‘Paralympics need more media attention’

Sponsors for athletes with disabilities will arrive faster with more extensive coverage, explain two Paralympic athletes in an interview with EURACTIV.

Dame Tanni Grey-Thompson has dominated wheelchair athletics for more than a decade with 11 Paralympic gold medals and 30 world records. In addition to her sporting achievements she has also helped to raise the profile of disabled sport through her media work.

Aron Anderson is the youngest member of Swedish national sledge hockey team and has also competed for his country in sailing and athletics. 

The two Paralympic athletes, sponsored by Visa, took part in the meeting of the European Parliament’s Sports intergroup and Disability intergroup on 29 November 2006 to explain the situation of access to sport for people with disabilities. 

In an interview with EURACTIV, the two athletes explain the obstacles that people with disabilities face while wanting to participate in sports and what they believe the EU could do to improve the situation. 

To start with, both athletes emphasise the need to raise awareness about Paralympics. “Media and public perception of the Paralympic games was not very good at the beginning (late 80s’). I’ve seen a big change since but there’s still a long way to go in raising awareness of the Paralympics in terms of support for young athletes,” said Grey-Thompson.  

Is raising awareness about Paralympics the only way to improve disabled peoples’ access to sports? Shouldn’t we raise awareness also at association level? 

Grey-Thompson: It is hard for disabled people to do sports at recreational level, because of physical access as well as the attitudes of people who run sport clubs and centres. It is very hard for young people to get integrated into sports clubs. 

Anderson: In addition, Paralympics is the best and we need to show to people what we can do, so that people don’t see the limits but what we can do with limits. 

Grey-Thompson: A lot parents of disabled children have low expectations and if the parents have low expectations because of the attitudes to disability, because the whole term of disability is about what you can’t do, then if schools exclude disabled people and you are not expected to wok if you are a disabled person then you’ll never do sports. It is about changing the whole line of attitudes towards disabled people.

Are there any other ways to increase the possibilities for disabled people to do sports? 

Grey-Thompson: Every new sports facility or infrastructure that is being built should have access to people with disabilities. 

Anderson: Many new places have access but the older places don’t. And that is a problem. Because every person should have the right to train and do sports, and now we can’t. 

Are there differences between the member states in respect to funding Paralympics? 

Anderson: There are huge differences. Governments support the Olympic games far more than the Paralympics. And the national federations for regular Olympic sports are lot better in bringing in sponsors than the federations for disabled sports, because Olympics is focused on elite sports whereas disabled sport is more focused on that everybody should be able to do sports and does not have a focus on elite sport. Paralympic committees should bring in as much money as do the Olympic ones as they are both about elite sports.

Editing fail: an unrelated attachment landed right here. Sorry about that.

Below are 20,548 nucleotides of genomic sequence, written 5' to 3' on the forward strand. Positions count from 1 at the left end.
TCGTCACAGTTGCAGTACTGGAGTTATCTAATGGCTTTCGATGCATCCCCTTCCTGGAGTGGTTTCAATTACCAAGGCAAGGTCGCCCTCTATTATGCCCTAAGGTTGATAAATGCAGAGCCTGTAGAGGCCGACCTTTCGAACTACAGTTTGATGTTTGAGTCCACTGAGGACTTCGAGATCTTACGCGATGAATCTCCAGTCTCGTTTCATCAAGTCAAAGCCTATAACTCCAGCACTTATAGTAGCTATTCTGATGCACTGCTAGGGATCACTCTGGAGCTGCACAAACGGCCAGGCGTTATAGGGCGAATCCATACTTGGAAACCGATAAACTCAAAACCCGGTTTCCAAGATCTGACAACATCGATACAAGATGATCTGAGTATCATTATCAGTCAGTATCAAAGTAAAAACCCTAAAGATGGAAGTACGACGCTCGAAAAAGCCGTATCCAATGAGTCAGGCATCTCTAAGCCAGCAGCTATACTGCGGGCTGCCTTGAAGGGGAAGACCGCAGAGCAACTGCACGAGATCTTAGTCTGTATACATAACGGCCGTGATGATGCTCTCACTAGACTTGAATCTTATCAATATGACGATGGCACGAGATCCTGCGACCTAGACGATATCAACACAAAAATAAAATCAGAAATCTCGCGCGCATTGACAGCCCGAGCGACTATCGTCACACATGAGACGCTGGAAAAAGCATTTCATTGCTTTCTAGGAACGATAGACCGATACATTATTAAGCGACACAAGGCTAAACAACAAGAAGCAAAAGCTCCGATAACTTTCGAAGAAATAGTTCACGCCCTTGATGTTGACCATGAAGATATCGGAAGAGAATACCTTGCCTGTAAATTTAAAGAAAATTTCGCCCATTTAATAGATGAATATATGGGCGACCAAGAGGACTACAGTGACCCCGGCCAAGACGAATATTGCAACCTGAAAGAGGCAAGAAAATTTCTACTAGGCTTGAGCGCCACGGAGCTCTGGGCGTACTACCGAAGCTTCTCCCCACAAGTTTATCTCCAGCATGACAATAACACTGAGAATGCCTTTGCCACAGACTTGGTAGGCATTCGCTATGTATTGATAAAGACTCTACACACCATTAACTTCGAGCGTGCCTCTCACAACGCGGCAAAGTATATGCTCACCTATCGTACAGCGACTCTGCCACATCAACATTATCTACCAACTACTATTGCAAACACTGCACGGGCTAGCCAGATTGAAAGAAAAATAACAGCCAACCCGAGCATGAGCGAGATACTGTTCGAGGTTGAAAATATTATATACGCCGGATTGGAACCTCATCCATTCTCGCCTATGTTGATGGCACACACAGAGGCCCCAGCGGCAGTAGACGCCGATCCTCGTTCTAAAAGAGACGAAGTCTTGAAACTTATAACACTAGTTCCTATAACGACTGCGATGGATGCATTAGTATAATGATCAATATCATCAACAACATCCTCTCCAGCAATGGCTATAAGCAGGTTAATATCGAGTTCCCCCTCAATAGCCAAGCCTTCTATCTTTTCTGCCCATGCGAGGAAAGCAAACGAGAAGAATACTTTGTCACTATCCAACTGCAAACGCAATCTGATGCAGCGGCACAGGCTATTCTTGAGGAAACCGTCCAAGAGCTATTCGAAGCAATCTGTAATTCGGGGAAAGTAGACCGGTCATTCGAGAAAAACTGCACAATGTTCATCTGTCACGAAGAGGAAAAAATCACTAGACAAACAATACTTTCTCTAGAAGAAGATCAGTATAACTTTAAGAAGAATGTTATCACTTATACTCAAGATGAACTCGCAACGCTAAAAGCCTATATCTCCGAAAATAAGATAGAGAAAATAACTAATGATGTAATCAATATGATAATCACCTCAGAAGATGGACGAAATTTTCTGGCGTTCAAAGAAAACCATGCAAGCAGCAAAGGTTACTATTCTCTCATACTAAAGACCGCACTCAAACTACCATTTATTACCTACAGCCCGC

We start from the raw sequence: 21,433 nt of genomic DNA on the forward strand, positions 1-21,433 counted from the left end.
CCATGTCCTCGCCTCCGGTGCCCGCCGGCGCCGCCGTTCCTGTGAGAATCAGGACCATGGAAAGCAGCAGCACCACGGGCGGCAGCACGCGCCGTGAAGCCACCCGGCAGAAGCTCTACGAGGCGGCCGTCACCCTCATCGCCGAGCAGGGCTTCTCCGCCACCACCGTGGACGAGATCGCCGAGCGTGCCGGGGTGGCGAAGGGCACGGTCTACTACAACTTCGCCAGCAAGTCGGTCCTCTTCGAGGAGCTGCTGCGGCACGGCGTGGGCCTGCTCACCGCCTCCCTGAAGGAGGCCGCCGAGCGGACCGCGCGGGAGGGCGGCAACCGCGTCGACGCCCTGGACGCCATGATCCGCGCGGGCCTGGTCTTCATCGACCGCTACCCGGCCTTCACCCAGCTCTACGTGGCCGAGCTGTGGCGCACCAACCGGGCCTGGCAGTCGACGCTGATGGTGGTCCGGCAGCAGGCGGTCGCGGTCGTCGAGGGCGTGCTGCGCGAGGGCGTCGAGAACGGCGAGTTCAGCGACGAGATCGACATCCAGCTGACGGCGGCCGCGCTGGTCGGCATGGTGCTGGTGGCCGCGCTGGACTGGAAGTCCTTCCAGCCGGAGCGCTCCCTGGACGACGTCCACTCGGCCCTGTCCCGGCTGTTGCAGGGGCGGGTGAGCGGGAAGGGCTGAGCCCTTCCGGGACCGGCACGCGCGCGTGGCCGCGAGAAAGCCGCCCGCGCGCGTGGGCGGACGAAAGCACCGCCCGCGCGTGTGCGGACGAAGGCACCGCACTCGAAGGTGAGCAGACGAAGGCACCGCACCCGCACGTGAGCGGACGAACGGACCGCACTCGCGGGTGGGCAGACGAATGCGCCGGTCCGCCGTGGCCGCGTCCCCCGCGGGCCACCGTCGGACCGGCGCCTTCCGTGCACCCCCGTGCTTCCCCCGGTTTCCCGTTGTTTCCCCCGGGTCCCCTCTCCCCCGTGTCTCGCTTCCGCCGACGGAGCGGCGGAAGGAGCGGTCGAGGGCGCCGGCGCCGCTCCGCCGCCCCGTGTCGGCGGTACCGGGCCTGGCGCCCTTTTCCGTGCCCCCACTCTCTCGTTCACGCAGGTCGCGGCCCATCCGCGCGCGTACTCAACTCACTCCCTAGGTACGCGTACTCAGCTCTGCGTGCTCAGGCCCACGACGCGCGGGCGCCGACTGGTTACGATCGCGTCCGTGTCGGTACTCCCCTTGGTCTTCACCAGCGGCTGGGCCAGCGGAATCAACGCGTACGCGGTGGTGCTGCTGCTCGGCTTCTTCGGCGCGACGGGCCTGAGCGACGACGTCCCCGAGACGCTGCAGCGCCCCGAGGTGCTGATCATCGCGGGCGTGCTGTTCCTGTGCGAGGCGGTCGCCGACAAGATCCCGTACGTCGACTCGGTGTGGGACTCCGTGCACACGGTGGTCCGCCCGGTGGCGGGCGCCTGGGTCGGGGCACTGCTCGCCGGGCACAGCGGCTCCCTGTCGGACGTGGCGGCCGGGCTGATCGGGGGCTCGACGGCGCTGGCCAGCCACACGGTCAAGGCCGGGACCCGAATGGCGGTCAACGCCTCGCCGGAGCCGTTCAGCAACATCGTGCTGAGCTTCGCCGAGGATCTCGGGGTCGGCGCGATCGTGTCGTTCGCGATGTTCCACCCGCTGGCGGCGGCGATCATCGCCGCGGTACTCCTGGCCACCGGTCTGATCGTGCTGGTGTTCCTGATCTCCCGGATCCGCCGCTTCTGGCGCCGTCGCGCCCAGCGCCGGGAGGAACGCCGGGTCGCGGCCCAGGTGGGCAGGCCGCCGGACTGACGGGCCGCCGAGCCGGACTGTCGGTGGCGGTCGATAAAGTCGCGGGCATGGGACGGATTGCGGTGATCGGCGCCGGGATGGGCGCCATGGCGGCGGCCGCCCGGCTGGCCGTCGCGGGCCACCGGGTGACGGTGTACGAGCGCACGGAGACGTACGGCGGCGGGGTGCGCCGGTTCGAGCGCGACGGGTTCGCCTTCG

What can the EU do? 

Grey-Thompson: It is about national governments’ sport ministries understanding that disabled people should be competing. It is about access to sport. It is about people practicing sport to be healthier. Physical activity can be used in so many ways to target government agendas – it just need to move up the priority list. So the EU can influence the national governments by sending out the right messages. Governments need to spend more money on accessibility. 

Anderson: We need more funding for Paralympics, we need to raise awareness and integrate rehabilitation with sports to get more disabled people into sports, because it is not just fun, it is also about wellbeing. 

What role do you see for disabled sport in the upcoming EU White Paper on sport? 

Anderson: I really think that Paralympics should not be seen as disabled sports but individual sport – like wheelchair racing, sledge hockey or whatever. We should not see them as disabled sport. 

Grey-Thompson: Disability sport should be seen as something as serious as Olympic sports. 

What is the role for voluntary sports association for people with disabilities?

Grey-Thompson: In the UK at least, a lot of disability sport is run by volunteers. Millions of pounds of work each year is done by volunteers. If volunteers feel they get something out of it – that they’re appreciated and part of European sport – then it is better for everyone. It is about recognising the value and having qualifications and people feeling good about what they’re doing, because they volunteer. 

Anderson: Also, in Sweden, most sport is run by volunteers. 

What is the role of sponsors, such as VISA, for you and the Paralympics in general? 

Grey-Thompson: When people see that VISA is sponsoring Paralympics then it gives credibility, because VISA would never throw its money to something that does not work. It helps us to show the world that we should be taken seriously. The money is important but it is also about credibility and changing attitudes. 

Anderson: It is about showing that Olympics and Paralympics are equal. We need media coverage to get sponsors, because sponsors want media attention. And if we can’t get sponsors, then we can’t train as much as we want. 


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